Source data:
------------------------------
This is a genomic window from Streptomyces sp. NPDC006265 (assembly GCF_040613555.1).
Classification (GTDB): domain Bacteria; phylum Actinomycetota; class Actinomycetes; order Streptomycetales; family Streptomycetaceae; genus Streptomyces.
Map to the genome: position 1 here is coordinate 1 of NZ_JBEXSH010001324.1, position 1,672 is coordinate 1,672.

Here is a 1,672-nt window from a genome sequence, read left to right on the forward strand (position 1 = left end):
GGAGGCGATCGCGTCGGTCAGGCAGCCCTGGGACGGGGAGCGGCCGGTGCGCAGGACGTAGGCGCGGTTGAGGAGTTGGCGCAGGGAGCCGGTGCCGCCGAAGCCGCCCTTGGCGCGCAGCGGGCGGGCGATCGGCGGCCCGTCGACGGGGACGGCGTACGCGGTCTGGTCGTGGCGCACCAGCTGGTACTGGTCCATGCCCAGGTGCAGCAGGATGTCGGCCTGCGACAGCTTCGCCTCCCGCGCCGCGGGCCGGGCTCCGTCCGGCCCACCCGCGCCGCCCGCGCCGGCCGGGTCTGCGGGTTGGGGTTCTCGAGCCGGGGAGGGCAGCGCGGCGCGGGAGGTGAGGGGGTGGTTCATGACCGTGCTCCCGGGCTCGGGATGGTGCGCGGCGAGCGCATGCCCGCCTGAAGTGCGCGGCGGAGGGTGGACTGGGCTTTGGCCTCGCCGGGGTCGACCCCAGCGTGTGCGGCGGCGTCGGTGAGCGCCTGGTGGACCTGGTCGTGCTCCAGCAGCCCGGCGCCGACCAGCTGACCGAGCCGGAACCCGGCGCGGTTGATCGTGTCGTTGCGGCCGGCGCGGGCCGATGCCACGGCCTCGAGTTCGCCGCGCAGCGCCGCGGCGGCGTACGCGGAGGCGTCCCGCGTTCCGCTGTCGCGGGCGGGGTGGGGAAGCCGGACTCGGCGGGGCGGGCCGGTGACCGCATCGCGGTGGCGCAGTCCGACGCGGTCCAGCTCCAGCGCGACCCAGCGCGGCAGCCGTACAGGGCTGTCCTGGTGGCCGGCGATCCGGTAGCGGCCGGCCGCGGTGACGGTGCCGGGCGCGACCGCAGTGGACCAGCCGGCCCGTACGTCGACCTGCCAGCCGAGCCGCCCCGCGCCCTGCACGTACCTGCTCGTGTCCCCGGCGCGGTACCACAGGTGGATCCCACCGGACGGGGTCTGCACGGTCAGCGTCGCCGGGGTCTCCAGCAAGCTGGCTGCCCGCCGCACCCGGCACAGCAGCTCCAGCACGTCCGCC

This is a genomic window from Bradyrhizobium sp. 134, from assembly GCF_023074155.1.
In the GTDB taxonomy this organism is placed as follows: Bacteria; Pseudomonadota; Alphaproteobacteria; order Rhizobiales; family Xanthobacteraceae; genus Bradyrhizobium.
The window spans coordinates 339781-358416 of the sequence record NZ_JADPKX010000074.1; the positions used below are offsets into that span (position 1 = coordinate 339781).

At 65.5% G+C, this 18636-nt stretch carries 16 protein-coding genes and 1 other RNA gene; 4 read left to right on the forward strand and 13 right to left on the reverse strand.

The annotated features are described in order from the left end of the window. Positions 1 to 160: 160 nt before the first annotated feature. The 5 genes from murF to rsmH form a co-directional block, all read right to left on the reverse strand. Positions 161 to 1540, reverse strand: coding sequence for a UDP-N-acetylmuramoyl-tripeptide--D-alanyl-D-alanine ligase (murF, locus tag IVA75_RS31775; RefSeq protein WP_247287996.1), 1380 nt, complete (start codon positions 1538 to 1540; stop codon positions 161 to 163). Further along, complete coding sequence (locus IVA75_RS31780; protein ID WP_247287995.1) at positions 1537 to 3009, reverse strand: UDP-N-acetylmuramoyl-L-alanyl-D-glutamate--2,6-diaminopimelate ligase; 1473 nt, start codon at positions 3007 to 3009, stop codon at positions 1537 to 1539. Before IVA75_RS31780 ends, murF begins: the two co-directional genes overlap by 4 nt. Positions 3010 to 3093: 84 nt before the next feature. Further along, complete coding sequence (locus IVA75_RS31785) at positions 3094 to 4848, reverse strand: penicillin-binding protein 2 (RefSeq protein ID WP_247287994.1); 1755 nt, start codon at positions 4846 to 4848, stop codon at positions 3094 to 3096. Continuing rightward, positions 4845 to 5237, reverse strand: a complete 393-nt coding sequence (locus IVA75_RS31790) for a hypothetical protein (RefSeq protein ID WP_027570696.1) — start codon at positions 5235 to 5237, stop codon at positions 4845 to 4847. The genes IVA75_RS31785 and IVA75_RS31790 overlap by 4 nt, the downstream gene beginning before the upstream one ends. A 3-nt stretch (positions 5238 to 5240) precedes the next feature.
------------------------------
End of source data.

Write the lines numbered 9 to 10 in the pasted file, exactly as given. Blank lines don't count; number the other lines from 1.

At 65.5% G+C, this 18636-nt stretch carries 16 protein-coding genes and 1 other RNA gene; 4 read left to right on the forward strand and 13 right to left on the reverse strand.

The annotated features are described in order from the left end of the window. Positions 1 to 160: 160 nt before the first annotated feature. The 5 genes from murF to rsmH form a co-directional block, all read right to left on the reverse strand. Positions 161 to 1540, reverse strand: coding sequence for a UDP-N-acetylmuramoyl-tripeptide--D-alanyl-D-alanine ligase (murF, locus tag IVA75_RS31775; RefSeq protein WP_247287996.1), 1380 nt, complete (start codon positions 1538 to 1540; stop codon positions 161 to 163). Further along, complete coding sequence (locus IVA75_RS31780; protein ID WP_247287995.1) at positions 1537 to 3009, reverse strand: UDP-N-acetylmuramoyl-L-alanyl-D-glutamate--2,6-diaminopimelate ligase; 1473 nt, start codon at positions 3007 to 3009, stop codon at positions 1537 to 1539. Before IVA75_RS31780 ends, murF begins: the two co-directional genes overlap by 4 nt. Positions 3010 to 3093: 84 nt before the next feature. Further along, complete coding sequence (locus IVA75_RS31785) at positions 3094 to 4848, reverse strand: penicillin-binding protein 2 (RefSeq protein ID WP_247287994.1); 1755 nt, start codon at positions 4846 to 4848, stop codon at positions 3094 to 3096. Continuing rightward, positions 4845 to 5237, reverse strand: a complete 393-nt coding sequence (locus IVA75_RS31790) for a hypothetical protein (RefSeq protein ID WP_027570696.1) — start codon at positions 5235 to 5237, stop codon at positions 4845 to 4847. The genes IVA75_RS31785 and IVA75_RS31790 overlap by 4 nt, the downstream gene beginning before the upstream one ends. A 3-nt stretch (positions 5238 to 5240) precedes the next feature.